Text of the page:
Gallery of Ads

View ads targeting Asian Americans in the U.S. 

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Wells Fargo
Lunar New Year represents high time to set new goals. A common gesture and symbolism during the festivity is giving of red envelopes, which helps teach the next generation the idea of saving and planning for the future. In alignment with this tradition, Wells Fargo embraces the idea of giving - providing the Asian American community with a $50,000 scholarship through APIASF. 

Created by DAE

AARP is a new entrant in Asian American market. We used a greeting print ad to demonstrate AARP’s support to the Chinese American community tied to its mission of enriching lives of 50+ and their families. The message - positively moving ahead in the Year of the Ram creating great possibilities in the year.  

Created by DAE

Southwest Airlines
Southwest Airlines is the title sponsor of Chinese New Year Festival and Parade in San Francisco. With their recent launch of the new “Heart” branding — their witty, quirky and fun brand attributes are incorporated in the Lunar New Year outdoor campaign. Cleverly constructed well wishes and cheerful nods to the community headline street pole banners, bus shelters and billboards tying together Southwest and Lunar New Year throughout San Francisco.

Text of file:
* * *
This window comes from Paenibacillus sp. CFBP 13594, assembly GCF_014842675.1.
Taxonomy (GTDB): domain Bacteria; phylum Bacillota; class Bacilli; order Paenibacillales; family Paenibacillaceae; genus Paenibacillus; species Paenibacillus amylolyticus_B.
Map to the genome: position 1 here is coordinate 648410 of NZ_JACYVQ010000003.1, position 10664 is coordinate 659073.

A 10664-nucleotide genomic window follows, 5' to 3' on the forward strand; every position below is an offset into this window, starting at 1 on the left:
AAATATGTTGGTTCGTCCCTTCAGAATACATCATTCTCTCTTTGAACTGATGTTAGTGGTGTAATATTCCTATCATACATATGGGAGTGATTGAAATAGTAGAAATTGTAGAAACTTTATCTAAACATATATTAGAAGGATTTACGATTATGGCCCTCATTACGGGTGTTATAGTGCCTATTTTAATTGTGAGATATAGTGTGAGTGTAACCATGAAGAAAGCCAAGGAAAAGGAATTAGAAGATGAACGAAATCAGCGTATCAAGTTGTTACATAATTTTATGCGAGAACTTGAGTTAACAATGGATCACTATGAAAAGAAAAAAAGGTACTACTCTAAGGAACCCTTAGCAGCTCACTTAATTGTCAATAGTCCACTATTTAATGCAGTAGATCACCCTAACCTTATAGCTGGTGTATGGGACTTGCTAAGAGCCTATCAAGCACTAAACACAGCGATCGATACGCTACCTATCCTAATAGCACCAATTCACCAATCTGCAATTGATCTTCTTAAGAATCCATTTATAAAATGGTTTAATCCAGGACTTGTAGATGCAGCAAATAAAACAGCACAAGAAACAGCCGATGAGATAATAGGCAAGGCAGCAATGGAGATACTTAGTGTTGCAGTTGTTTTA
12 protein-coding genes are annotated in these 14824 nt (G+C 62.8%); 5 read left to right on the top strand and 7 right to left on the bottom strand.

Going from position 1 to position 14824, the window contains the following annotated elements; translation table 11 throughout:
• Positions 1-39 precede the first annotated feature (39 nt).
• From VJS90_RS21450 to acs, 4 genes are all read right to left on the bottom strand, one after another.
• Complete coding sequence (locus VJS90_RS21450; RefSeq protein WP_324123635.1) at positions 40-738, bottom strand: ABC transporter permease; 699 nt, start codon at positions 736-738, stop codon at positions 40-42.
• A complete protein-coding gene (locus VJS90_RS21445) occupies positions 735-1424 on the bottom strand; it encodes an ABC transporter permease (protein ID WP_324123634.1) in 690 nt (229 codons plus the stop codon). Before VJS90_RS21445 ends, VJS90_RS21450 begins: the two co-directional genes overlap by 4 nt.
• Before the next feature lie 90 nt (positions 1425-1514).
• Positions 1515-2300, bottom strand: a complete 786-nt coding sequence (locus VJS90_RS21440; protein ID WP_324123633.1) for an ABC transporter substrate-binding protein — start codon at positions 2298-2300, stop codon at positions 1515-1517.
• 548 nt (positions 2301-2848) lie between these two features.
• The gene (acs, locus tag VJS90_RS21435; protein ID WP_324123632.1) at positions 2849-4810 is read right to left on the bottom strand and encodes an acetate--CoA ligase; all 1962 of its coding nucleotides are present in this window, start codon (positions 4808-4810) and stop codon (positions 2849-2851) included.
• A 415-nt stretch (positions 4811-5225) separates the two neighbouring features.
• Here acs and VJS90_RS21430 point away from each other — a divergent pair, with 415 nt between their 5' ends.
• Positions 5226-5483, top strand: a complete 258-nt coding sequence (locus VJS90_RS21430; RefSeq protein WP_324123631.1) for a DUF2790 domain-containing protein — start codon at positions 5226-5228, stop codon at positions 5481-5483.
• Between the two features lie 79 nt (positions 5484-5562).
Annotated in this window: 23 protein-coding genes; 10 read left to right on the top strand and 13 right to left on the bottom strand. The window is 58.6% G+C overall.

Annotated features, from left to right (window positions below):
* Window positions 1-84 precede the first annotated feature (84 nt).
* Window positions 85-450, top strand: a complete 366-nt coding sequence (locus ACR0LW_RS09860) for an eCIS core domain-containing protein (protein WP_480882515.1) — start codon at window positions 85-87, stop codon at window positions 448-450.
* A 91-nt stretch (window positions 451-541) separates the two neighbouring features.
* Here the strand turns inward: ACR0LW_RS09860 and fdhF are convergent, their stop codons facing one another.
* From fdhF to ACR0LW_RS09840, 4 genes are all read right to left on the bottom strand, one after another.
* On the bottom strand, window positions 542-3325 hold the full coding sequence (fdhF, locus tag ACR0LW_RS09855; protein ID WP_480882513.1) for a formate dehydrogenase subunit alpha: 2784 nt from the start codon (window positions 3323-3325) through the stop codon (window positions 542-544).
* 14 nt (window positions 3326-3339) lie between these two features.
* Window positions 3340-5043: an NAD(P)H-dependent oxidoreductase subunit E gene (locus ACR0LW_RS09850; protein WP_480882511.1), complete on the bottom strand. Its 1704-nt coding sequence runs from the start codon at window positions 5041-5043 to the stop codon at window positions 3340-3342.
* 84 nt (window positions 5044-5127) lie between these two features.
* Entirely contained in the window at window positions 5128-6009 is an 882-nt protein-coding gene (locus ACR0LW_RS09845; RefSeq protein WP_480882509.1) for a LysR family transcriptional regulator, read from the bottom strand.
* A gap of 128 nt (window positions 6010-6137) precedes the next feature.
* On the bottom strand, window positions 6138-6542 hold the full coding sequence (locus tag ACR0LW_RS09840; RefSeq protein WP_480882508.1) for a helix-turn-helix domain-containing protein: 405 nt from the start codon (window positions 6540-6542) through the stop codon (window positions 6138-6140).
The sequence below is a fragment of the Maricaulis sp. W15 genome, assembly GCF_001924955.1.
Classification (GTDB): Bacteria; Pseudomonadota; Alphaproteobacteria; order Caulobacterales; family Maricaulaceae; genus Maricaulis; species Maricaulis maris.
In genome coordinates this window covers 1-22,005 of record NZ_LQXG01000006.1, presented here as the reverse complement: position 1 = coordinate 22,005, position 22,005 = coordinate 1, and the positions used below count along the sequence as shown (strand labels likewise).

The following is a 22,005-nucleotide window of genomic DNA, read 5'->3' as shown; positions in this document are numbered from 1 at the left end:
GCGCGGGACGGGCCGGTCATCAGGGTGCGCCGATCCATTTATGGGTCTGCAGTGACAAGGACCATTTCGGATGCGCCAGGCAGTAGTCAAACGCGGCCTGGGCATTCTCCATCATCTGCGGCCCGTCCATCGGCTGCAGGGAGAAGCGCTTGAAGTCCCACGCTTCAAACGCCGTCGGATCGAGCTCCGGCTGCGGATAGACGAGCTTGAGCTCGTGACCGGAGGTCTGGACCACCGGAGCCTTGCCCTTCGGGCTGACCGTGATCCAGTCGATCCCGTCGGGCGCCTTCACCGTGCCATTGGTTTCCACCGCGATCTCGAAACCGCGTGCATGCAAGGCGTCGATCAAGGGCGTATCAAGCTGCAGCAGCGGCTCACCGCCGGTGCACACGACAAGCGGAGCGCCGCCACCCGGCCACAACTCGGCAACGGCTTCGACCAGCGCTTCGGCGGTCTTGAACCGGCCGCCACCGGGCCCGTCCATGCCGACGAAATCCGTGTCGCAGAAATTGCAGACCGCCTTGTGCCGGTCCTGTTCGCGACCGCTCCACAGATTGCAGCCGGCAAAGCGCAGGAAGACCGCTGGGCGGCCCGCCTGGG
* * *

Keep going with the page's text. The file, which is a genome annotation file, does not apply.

Created by DAE

Pacific Gas and Electric Company (PG&E)
Pacific Gas and Electric Company (PG&E) has been supporting the Asian American community in Northern California for a long time and this year is no exception. PG&E was present at the Oakland Lunar New Year Bazaar and will be present at the Chinese New Year Festival and Parade in San Francisco. PG&E offers programs, rebates and ways to save for all and during these events, attendees will have the opportunity to enroll in a program that offers a significant monthly discount on residents’ bills for qualifying households. The enrollment form for the program has been customized for Lunar New Year. This form includes the character “Fu” (meaning fortune) which has been displayed upside down to symbolize “good luck arrives” because in Chinese the sound of the word “Dao” (meaning upside down) is identical to the sound of the word “to arrive.”